What was your first lead? Please describe.

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Messages 1 - 20 of total 193 in this topic << First  |  < Previous  |  Show All  |  Next >  |  Last >>
mike m

Trad climber
black hills
Topic Author's Original Post - Oct 31, 2011 - 06:47pm PT
Holy Terror in the Needles. It is something like 5.7 and has one bolt in about 70 feet. You can sling a sort of undeveloped camel's hump on the ridge about 20 ft up with a 20ft sling that probably would not hold much of a fall. Cool Summit. I think it would get my attention even today.


You can just see the top of it in Riley W.'s TR in the photo after the needles eye just above the biker.http://www.supertopo.com/tr/The-Fire-Inside-a-year-in-the-life-of-a-life-of-climbing/t11022n.html
Dr.Sprock

Boulder climber
I'm James Brown, Bi-atch!
Oct 31, 2011 - 06:48pm PT
Louie Louie

1964 Fender Mustang

rick ramback's garage


you are important, keep on trying,

be generous of your spirit,

get involved in a cause you believe in,


Sierra Ledge Rat

Social climber
Retired to Appalachia
Oct 31, 2011 - 06:59pm PT
Early 1970s
Huntington Ravine, Mount Washington
Who knows where I was?
A devious pitch to some hooking moves to a blind aid placement around a corner. The placement popped when I rotated onto it, and I fell backwards and upside down. The entire pitch zippered, except for the #3 wired that I had placed right before my first hook move. My belayer stopped me 5 feet above the ground.
Scratch 1 of my 9 lives. I was still a virgin.

But now I been gettin' laid longer than most of these young climber's have been alive.
John Butler

Social climber
SLC, Utah
Oct 31, 2011 - 07:23pm PT
Suicide Slide - Finger Lickin Good

With a half-dozen nuts, a double sling for a harness and no locking biners... terrifying :-)
Gary

climber
From the City That Dreams
Oct 31, 2011 - 07:54pm PT
2nd pitch of Fingertip Traverse.
bvb

Social climber
flagstaff arizona
Oct 31, 2011 - 07:57pm PT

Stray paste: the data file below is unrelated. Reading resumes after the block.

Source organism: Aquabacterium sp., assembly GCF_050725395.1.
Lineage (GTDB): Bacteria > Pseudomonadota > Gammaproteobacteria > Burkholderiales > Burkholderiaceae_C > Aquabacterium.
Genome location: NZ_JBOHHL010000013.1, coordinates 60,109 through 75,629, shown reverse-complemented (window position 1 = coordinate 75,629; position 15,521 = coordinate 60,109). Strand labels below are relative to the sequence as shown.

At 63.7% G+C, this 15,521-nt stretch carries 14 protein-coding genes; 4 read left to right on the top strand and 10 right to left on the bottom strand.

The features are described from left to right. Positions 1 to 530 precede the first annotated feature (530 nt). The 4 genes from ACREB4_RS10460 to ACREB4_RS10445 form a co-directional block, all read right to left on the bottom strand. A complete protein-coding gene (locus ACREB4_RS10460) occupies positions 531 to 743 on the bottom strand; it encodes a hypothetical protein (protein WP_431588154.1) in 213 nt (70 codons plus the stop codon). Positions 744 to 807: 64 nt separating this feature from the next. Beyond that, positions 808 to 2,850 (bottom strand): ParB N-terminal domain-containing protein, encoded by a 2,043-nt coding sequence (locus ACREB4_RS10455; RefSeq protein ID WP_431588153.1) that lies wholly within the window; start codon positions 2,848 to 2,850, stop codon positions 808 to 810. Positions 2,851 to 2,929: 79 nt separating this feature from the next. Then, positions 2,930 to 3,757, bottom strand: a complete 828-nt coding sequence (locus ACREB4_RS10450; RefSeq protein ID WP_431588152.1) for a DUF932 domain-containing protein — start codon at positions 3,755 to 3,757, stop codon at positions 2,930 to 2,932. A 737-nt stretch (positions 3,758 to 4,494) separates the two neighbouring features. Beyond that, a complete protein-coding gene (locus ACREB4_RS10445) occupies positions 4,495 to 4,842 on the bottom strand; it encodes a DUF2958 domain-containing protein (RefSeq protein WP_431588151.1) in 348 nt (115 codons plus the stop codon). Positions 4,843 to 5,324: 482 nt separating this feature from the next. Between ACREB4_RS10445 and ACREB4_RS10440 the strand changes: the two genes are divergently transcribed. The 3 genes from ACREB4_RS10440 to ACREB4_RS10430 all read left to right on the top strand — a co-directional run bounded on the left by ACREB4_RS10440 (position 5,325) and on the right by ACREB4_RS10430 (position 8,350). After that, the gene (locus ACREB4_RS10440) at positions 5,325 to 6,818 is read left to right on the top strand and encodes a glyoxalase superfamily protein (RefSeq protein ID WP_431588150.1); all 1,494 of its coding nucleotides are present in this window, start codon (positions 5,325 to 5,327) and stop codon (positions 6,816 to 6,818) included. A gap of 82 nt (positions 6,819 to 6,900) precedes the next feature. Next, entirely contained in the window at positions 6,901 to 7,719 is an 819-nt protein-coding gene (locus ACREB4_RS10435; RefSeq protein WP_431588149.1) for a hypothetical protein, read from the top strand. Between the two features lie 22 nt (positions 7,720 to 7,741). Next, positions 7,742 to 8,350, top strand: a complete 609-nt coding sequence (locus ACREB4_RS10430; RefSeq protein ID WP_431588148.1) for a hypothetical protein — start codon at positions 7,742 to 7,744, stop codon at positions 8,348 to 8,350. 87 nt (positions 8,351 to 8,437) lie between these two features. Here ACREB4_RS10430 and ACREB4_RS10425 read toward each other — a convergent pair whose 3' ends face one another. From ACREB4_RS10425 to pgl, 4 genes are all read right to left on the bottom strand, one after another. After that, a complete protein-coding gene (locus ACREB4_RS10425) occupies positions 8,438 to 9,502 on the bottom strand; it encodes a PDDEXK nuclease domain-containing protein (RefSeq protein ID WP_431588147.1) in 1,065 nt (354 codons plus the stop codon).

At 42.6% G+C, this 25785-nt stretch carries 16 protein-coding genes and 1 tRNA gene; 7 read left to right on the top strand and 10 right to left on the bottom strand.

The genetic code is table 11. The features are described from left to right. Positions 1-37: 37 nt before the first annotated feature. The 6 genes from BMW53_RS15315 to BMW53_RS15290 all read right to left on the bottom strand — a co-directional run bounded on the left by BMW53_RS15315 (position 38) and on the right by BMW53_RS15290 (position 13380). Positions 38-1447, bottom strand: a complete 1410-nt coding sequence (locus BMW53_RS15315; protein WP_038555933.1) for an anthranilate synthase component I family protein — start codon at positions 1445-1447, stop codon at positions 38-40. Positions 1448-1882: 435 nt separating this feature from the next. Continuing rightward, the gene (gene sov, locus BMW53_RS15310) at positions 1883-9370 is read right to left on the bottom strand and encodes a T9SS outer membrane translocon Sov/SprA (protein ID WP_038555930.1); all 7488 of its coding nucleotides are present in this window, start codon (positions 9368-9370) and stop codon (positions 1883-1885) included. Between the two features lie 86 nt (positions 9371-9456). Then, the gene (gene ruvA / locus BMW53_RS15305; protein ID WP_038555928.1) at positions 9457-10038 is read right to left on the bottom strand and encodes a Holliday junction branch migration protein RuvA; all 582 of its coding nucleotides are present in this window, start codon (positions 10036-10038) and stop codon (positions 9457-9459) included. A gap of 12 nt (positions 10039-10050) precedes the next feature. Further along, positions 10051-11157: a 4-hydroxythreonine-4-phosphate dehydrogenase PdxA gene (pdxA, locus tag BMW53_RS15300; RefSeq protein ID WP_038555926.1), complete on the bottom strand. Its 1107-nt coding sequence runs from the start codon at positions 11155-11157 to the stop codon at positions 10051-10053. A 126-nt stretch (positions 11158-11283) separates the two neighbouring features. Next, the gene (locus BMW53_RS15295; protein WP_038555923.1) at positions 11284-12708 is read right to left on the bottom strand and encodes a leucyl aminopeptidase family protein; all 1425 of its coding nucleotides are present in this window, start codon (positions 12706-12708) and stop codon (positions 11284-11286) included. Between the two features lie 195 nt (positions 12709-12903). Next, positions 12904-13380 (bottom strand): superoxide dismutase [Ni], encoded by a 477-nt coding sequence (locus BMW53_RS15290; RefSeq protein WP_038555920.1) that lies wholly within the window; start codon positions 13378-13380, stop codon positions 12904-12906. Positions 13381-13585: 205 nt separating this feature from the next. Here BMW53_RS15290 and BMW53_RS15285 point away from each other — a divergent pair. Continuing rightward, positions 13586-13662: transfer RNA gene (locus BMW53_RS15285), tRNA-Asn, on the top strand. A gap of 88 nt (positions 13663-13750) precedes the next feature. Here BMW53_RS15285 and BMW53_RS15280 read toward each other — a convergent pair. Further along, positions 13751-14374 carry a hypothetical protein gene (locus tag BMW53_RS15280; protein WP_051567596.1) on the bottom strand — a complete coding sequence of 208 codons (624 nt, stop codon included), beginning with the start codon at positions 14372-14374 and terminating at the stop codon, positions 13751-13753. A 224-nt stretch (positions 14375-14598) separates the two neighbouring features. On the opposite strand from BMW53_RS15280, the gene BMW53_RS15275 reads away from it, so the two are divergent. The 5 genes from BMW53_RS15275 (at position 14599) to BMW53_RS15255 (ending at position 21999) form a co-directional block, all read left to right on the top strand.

The Stairs, 5.3, Mission Gorge, 1973, on my very first day climbing, after top-roping it once or twice. Basically soloed it. Good times.
Hand Jammer

Trad climber
Bay Area
Oct 31, 2011 - 07:58pm PT
I was interested in learning to climb and started showing up to the Sierra Rock Climbing Section (RCS) top rope outings on Sundays at the local bay area rocks around the summer of 1976. You were not allowed to go on any "out town" overnight trips until you passed various tests. The summer dragged into late fall and I decided I'd better get busy on the tests before the season ended.

Having passed enough tests I signed up for my first out of town trip which was going to Yosemite just before Thanksgiving. A young Peter Mayfield (still in braces) was one of the trip leaders of the outing. In the valley one of the other leaders asked me if I was a "lead" climber. Too embarrassed to admit I had never lead a climb or that this was my first "out of town" trip I blurted out that yes I was indeed!

Thusly I was was paired up to climb with a another beginner. If I remember correctly her name was Barbara and she had a foreign accent. I nervously looked through the guide book for the easiest rated climb I could find. I selected Lower Arch Traverse at 5.3 near the Arches area. It was pretty cold that November day and we got a late start toward the climb. I had no idea of the scale in the guide book or what I was getting into. As we walked along the base of the wall I could not locate the actual climb.

I finally decided that where we were was good enough and made preparations to climb. I pulled out the my new unused meager rack of stoppers, slung hexes, 150 foot rope, and home made harness made of webbing. I took a last look through Robbin's Advanced Rockcraft book for suggestions of how to go about the assent. I started up and took considerable time in placing pro as I had never done so before. Not having many carabiners I girth hitched slings to the wired nuts and slung hexes. The route, if you could call it that, consisted of many large blocks stacked up at the base of the wall. I finally reached a decent ledge and set up a belay after deciding I had gone far enough. My partner made it up to me as it was getting late in the day. We bumbled around and finally got the rappel set up. It now occurred to me I would have to leave some of my new gear behind. We got down after dark and ran into the RSC search party that was coming out to look for us on the way back.